Review: Steam Dreams Cathedrals Express

Galatea Credit: Alan Hart

Clare White steps into the glamorous age of steam on this elegant train journey from London to Chester which is the very essence of a British experience.

If you enjoy adventure and feel the joy of the journey is more important than the destination, then Steam Dreams Cathedrals Express is the trip for you.

It’s early on Saturday morning at London’s Euston Station and we are heading for Chester via Crewe, where we will pick up our steam engine. But for the moment we are going to be pulled by a very stylish 1960s diesel engine: our lovely period restaurant car with crisp white tablecloths is waiting for us, and the sweet and unfussy staff are ready to serve yummy croissants with strawberry jam and marmalade, orange juice and a glass of champagne with plenty of tea and coffee.

As London’s Round House and Wembley Arch flash passed we realise that we’re on a very special trip. Everyone in the carriage is set for a good time, whether they are train enthusiasts or people simply enjoying a thoughtful present from a loved one. The mood is merry.

Galatea, SHERIFF, BROW, Steam Dreams Cathedrals Express
The 1936 Jubilee Class 45699 Galatea steam engine chugs through the countryside Credit: Alan Hart

Looking out of the window as the countryside opens up, we see fields of lambs and England’s extensive canal network with its colourful barges slowly gliding along. Much of the route is accompanied by canals. After an hour or so, a full English breakfast is served and the carriage is full of very positive comments and the enthusiasts note down the exact times we pass through each station — the company supplies a helpful timing sheet.

We head into Crewe where the main event is waiting for us: our 1936 Jubilee Class 45699 Galatea steam engine. We gather on the platform to watch it steam into sight. There is no hiding a steam train: it arrives in a glorious cloud that fills the platform. It is beautiful, and train-spotters assemble in the car park to catch a glimpse.

The stage is set; these engines are like film stars. We head into the beautiful Shropshire countryside, with banks of primroses and lovely farmland, and every quiet lane or remote bridge has photographers set up with tripods to enjoy the train. We feel the glamour of the 1940s: we’re the lucky ones who are on the train. You find yourself waving to groups of people as you pass like you’re the Queen. Horses canter away in their fields, and sheep and rabbits’ waggly white bottoms race off up banks and meadows as the mighty engine accelerates along. This is The Railway Children and Thomas the Tank Engine – the very essence of a British experience.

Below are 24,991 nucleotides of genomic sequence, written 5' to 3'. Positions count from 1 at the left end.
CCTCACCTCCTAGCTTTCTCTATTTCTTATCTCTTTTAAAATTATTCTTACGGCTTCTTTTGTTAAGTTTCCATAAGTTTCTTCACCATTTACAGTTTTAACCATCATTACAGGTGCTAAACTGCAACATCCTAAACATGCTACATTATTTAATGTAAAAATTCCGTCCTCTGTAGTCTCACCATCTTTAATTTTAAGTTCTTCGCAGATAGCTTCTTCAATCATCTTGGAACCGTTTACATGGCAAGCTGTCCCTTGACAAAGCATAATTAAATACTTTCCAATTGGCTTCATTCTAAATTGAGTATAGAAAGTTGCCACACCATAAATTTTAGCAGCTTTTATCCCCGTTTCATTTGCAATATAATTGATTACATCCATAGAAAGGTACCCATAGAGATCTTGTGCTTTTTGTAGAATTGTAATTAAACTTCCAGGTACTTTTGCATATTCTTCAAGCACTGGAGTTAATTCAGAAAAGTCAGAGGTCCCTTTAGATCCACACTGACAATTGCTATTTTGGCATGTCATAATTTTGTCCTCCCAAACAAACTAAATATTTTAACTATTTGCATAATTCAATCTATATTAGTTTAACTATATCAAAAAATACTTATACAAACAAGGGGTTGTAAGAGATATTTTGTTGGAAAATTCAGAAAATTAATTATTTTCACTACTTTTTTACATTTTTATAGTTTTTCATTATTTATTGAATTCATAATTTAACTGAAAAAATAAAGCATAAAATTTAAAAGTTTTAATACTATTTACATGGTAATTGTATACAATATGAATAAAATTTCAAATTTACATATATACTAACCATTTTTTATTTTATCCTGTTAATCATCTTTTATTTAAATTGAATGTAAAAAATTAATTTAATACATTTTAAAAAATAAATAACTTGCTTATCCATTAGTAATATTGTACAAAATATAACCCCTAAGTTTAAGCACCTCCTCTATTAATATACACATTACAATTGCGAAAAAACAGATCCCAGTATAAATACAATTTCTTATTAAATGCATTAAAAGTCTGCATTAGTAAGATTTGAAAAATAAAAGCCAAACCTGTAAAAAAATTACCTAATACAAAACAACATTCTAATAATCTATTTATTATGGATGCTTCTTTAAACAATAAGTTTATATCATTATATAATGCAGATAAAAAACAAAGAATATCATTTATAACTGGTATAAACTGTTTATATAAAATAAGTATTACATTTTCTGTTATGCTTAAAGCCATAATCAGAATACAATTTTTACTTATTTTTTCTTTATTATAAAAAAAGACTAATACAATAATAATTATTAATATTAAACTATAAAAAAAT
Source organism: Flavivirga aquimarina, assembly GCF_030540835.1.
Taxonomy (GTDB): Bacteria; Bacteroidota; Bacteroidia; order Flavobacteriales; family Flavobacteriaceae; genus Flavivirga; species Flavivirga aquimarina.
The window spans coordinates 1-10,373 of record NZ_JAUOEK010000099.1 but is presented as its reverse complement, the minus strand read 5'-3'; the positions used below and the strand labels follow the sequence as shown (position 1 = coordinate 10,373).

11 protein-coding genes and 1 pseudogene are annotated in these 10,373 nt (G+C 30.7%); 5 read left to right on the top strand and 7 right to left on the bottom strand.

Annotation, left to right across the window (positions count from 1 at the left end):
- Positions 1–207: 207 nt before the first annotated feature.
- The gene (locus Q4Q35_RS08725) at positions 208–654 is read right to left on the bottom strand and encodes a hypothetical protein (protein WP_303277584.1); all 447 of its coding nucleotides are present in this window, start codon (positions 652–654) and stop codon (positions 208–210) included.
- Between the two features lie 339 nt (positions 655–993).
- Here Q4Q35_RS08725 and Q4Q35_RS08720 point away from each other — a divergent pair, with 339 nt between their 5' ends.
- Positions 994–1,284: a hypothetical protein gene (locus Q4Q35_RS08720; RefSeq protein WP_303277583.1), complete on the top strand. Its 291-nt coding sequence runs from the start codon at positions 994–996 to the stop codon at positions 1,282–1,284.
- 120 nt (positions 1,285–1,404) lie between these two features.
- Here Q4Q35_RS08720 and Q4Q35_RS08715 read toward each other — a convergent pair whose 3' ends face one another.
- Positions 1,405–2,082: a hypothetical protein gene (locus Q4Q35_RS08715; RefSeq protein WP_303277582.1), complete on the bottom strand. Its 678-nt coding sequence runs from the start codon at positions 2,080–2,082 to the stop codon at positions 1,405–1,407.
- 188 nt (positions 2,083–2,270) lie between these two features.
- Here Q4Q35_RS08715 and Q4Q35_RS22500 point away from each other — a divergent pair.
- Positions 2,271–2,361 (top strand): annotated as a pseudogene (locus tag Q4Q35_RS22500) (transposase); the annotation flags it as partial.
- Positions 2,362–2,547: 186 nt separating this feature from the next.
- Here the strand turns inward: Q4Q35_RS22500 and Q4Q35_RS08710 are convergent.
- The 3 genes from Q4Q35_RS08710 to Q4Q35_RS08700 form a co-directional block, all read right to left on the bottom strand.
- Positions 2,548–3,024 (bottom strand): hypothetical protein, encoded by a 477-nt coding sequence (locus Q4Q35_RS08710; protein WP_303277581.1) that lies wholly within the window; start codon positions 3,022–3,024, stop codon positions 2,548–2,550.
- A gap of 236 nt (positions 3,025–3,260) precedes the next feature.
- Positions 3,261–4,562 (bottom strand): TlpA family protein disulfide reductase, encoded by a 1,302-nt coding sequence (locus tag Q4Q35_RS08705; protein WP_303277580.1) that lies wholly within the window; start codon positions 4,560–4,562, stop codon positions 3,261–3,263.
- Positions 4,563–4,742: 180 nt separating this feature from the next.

Steam Dreams Cathedrals Express, steam train, galetea

The train arrives at Shrewsbury to platforms full of people – and everyone smiles when they see a steam train.

This is where events are slightly dampened by Network Rail. Just as some delicious chocolate cake and macaroons are served, we all have to get off the train. We cannot stay on the train as it turns over certain junction points.

But this is greeted with cheerful comments; my fellow travellers have seen this before, and many are old hands plenty of trips under their belts. There are lots of Cathedral Express staff to help: the changes in plans are dealt with efficiently and with good humour. It gives us a chance to see the engine again as it shunts backwards and forwards but does now mean that there is virtually no time in Chester.

Not everything goes to plan, but this is the Steam Age. And as we tuck into our excellent four-course evening meal, including a lovely cheese board, on our return journey, now hulled by diesel again, senior staff from The Cathedral Express walk the carriage asking who would like to book another trip, and virtually everyone is happy to put their name down for another adventure.

Steam Dreams is hoping to have the Princess Elizabeth engine available for journeys this summer as part of HM The Queen’s 90th birthday celebrations. Now that will be special!

Visit Steam Dreams here.

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